A Treatise on mental diseases (Google eBook)
"The absence from English medical literature of a comprehensive, practical work on mental diseases--one adapted to the needs of the busy practitioner as well as to those of the student of psychiatry--has led the writer to prepare this treatise embodying a consideration of all the principal forms of psychical disturbance. Although it is evident, from the intrinsic nature of the subject, that such an attempt can be only partially successful, it is to be hoped that the book will add something to the certain knowledge of the practitioner, and render more accessible what has been heretofore almost an unknown territory of medicine"--Preface. (PsycINFO Database Record (c) 2010 APA, all rights reserved).
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Page 598 - MEDICAL GYNECOLOGY : A TREATISE ON THE DISEASES OF WOMEN FROM THE STANDPOINT OF THE PHYSICIAN. By ALEXANDER JC SKENE, MD, Professor of Gynecology in the Long Island College Hospital, Brooklyn, New York.
Page i - Course of the Johns Hopkins University, 1899, and Designed for the Use of Practitioners and Students of Medicine. By HENRY J. BERKLEY, MD, Clinical Professor of Psychiatry, the Johns Hopkins University, Chief Visiting Physician to the City Insane Asylum, Baltimore.
Page 597 - Dr. Ewald's book has met with a very cordial reception by the medical profession. Within a short period three editions have appeared, and translations published in England, Spain, France, Italy, and the United States. To the present edition the author has not only added considerable new matter, but he has also entirely rewritten the work. The arrangement of the chapters has been somewhat changed, and many new personal observations and therapeutic experiences added. The desirability...
Page 166 - Before I go whence I shall not return, even to the land of darkness, and the shadow of death, A land of darkness, as darkness itself; and of the shadow of death, without any order, and where the light is as darkness.
Page 378 - With curious art the brain, too finely wrought, Preys on herself, and is destroyed by thought. Constant attention wears the active mind, Blots out her powers, and leaves a blank behind.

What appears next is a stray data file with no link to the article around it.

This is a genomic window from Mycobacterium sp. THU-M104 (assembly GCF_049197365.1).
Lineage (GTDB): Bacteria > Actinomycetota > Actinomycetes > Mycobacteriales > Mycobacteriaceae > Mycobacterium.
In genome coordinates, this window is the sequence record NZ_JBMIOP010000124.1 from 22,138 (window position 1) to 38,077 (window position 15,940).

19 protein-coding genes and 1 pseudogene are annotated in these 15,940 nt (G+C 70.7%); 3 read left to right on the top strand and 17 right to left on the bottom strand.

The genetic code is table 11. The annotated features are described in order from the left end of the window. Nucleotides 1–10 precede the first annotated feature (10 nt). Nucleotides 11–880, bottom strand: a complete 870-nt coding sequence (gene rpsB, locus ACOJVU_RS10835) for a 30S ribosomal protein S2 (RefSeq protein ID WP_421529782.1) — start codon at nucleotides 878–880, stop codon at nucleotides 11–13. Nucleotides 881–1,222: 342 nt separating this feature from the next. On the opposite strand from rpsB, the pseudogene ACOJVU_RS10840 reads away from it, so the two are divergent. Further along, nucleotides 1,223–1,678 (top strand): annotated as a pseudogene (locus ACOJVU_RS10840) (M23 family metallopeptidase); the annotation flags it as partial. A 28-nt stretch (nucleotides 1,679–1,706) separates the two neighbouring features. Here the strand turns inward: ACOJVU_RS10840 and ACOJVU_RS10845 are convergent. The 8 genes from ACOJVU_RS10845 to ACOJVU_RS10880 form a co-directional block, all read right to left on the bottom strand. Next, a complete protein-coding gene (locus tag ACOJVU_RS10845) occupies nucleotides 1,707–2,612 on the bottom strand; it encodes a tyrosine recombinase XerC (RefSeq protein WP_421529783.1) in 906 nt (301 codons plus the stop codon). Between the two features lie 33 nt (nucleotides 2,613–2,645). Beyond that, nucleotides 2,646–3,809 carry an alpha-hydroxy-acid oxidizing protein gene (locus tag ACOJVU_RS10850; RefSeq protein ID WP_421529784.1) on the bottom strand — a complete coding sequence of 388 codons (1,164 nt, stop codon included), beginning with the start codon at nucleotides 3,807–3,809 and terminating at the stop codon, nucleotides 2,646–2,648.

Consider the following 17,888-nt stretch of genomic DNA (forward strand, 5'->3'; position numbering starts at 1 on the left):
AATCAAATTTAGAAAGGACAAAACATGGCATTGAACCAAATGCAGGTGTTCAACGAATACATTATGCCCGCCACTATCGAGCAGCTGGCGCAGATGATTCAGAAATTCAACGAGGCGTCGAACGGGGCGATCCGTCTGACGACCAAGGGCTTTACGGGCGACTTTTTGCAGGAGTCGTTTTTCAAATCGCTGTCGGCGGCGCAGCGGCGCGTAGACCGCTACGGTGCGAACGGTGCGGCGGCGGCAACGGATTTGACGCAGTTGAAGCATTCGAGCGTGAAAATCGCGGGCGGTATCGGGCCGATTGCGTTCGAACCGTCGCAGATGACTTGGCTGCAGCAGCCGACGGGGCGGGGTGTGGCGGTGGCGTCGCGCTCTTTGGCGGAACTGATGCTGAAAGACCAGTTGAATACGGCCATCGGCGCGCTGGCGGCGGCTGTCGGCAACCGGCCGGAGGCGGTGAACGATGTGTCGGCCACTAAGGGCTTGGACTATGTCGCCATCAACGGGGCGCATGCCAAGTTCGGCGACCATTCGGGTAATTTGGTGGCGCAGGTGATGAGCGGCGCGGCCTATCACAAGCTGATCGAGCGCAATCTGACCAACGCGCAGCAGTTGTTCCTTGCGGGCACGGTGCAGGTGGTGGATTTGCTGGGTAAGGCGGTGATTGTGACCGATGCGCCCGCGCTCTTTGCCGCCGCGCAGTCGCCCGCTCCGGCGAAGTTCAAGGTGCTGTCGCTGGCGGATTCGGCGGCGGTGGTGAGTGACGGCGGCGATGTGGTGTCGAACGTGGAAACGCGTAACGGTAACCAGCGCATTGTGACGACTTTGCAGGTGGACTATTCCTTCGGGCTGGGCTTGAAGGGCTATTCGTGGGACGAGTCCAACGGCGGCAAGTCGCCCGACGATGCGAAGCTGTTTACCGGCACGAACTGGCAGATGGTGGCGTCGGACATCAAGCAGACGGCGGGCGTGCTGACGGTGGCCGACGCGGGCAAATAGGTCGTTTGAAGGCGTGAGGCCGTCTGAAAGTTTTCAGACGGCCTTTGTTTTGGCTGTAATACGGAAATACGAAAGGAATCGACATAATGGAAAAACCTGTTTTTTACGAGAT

Page 597 - Edition, translated and edited, with numerous Additions, from the Third German Edition, By MORRIS MANGES, AM, MD, ASSISTANT VISITING PHYSICIAN TO MOUNT SINAI HOSPITAL; LECTURER ON GENERAL MEDICINE, NEW YORK POLYCLINIC, ETC. This work has been thoroughly revised, rearranged, largely rewritten, and brought up to date from the most recent literature on the subject. 8vo, 602 pages. Sold by subscription. Cloth, $5.00 ; sheep, $6.00. "In giving the medical profession thia second revised translation of...
Page 597 - Atlanta Medical and Surgical Journal. " This work as it now stands is the best on the subject of stomach diseases in the English language. No physician's library is complete without it. It is in every way well adapted to the requirements of the general practitioner, although complete enough to meet also the requirements of the specialist."— American, Medico-Surgical Bulletin.
Page 140 - I doubt not but there is some truth in that rant of a mad poet, that there is a pleasure in being mad, which none but madmen know.
Page v - HURD comes from a well-known worker on neurological topics. He introduces the book as follows " The absence from English medical literature of a comprehensive, practical work on mental diseases — one adapted to the needs of the busy practitioner, as well as to those of the student of psychiatryhas led the writer to prepare this treatise embodying a consideration of all the principal forms of psychical disturbance. Although it is evident, from the intrinsic nature of the subject, that such an attempt...
Page 597 - ... Manges, has done his work in a thoroughly creditable manner. His numerous notes, additions, and new illustrations have made the book a classic one. Under these circumstances it should find a place in the library of every American physician, as their clientele is composed of such a large proportion of patients suffering from gastric complaints and more or less improper medication which most often ends in failure. There is no doubt that more properly directed efforts in the proper direction, as...